2016 Honor Certificates will be awarded in fiction to Neal Levin for “Messy Messages” in the November Highlights, in nonfiction to Elizabeth Armstrong Hall for “Homecoming” in the July/August Spider, in illustration to Helena Bogosian for “Clay Secrets + Picture Puzzler” in the January Highlights, in YA fiction/nonfiction to Beth Grosart for “Two Truths and a Lie” in the May YARN, and in poetry to Diana Murray for “Baxter the Cleaning Dog”” in the April Highlights.
Additionally, the SCBWI sent Letters of Merit to the runners-up: in fiction, to Michael P. Spradlin, Sue Gagliardi and Michael Sullivan; in YA fiction/nonfiction to Jennifer Honeybourn, Megan Mikhail, and Nick Cross; in poetry to Christiane M. Andrews, Jody Jensen Shaffer and Jessica Shaw; in nonfiction to Robin A. Zimmerman, Sherri Rivers and Christy Mihaly; and in illustration to Merrill Rainey, Helen Bogosian and again, Merrill Rainey.
Our congratulations to the winners, and our thanks to the Awards Coordinator, Stephanie Gordon.
The 2017 competition (for articles published in 2016) is now underway. For rules, visit the Awards and Grants section.Add a Comment
Jessica Sinsheimer has been reading and campaigning for her favorite queries since 2004. Now an agent at the Sarah Jane Freymann Literary Agency, she’s known for #MSWL, ManuscriptWistList.com, #PubTalkTV—and for drinking far too much tea. Always on the lookout for new writers, she is most excited about finding picture books, YA, MG, upmarket genre fiction (especially women's/romance/erotica, thrillers, mysteries) and—on the nonfiction side—psychology, parenting, self-help, cookbooks, memoirs, and works that speak to life in the twenty-first century. She especially likes highbrow sentences with lowbrow content, smart/nerdy protagonists, vivid descriptions of food, picture books with non-human characters, and justified acts of bravery. You can follow her on Twitter at @JSinsheim.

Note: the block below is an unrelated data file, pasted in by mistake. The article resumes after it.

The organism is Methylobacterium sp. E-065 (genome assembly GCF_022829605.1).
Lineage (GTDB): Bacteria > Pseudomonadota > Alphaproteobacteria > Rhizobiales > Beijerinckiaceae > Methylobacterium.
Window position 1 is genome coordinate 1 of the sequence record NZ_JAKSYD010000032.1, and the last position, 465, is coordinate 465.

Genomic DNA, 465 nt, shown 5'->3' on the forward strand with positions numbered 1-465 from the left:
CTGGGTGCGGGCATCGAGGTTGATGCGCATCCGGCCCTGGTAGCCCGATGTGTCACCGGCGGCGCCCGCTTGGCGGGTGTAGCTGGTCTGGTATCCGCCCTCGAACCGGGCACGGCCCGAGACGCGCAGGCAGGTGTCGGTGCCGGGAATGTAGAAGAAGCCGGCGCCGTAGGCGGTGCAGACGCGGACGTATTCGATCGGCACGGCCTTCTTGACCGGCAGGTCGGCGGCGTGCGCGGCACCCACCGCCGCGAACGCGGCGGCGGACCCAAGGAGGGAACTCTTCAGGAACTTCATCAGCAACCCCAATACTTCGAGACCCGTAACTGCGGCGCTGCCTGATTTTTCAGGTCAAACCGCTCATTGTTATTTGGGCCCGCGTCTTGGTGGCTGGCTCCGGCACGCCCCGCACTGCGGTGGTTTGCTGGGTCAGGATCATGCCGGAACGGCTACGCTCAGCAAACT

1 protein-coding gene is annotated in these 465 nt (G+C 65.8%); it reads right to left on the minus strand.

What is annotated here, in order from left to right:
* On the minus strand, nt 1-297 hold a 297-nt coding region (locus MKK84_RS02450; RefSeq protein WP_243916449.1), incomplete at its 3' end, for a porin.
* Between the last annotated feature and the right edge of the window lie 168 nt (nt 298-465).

How did you decide to become an agent?
It actually wasn’t one conscious choice. I’ve always loved reading, writing and editing—so when my college roommate finished her internship at an agency, and said they needed someone, I was curious enough to try it out. Much as the Very Professional (and Mad Men-esque) atmosphere of that office terrified me, I still loved the work so much that I looked forward to going in every day. After several internships—at a publishing house and a magazine—I had the ridiculously good luck of landing with Sarah Jane as her assistant.
I think what really propelled me forward was that I kept asking questions. I was always trying to see how every piece fit together, and how best to maneuver with that information, once I could see the big picture. Sarah Jane was always encouraging me to take on my own work—but I was scared, actually, of taking that step. I was so worried that I’d do something wrong and ruin an author’s life! But then in 2008 I read a manuscript—Falling Under by Gwen Hayes—that I loved so much, I couldn’t stay away. I HAD to have that book! The deal was pretty stressful as first deals go—two similar offers from two Big Five houses, negotiated over the phone. But I made it! And the book, even now, continues to sell—in seven countries and four languages.
I’ve always cared more about finding the work that speaks to me than reading with a “Will it sell? Okay, how much is it worth?” mindset. Of course that’s important—but that’s not the reason why I’m here. I’m here because I want to connect with the work that reminds me how much I love reading. Being part of the creative process with an author—I actually LOVE editing! I love seeing a writer take my notes and run with them—is gratifying in a way nothing else is.
You started #MSWL. What prompted that?
It started because there were SO many things that I wanted in my inbox—but no one knew my interests until I’d already sold, and announced, something like it. I wanted a way to tell people that I wanted ALL THE BOOKS. And if I was having this problem, I figured, others would be, too.
So I emailed about twenty agents and editors on a Monday, suggesting that we all post our wishes on the #MSWL tag that Thursday—just as a fun, interesting thing to do. Most, of course, wrote back and said they were too busy. But when the day came, suddenly so many people were tweeting, the tag trended—and I ended up in Twitter jail (when they temporarily freeze your account because you send too many tweets per hour). I had no idea it would grow so quickly. There are a lot of ideas that never do. But I thought it would be useful and, therefore, worth a try.
We’ve since grown, and now have an amazing website, ManuscriptWishList.com. Each agent and editor can now log in and update his or her own profile, so everything remains current.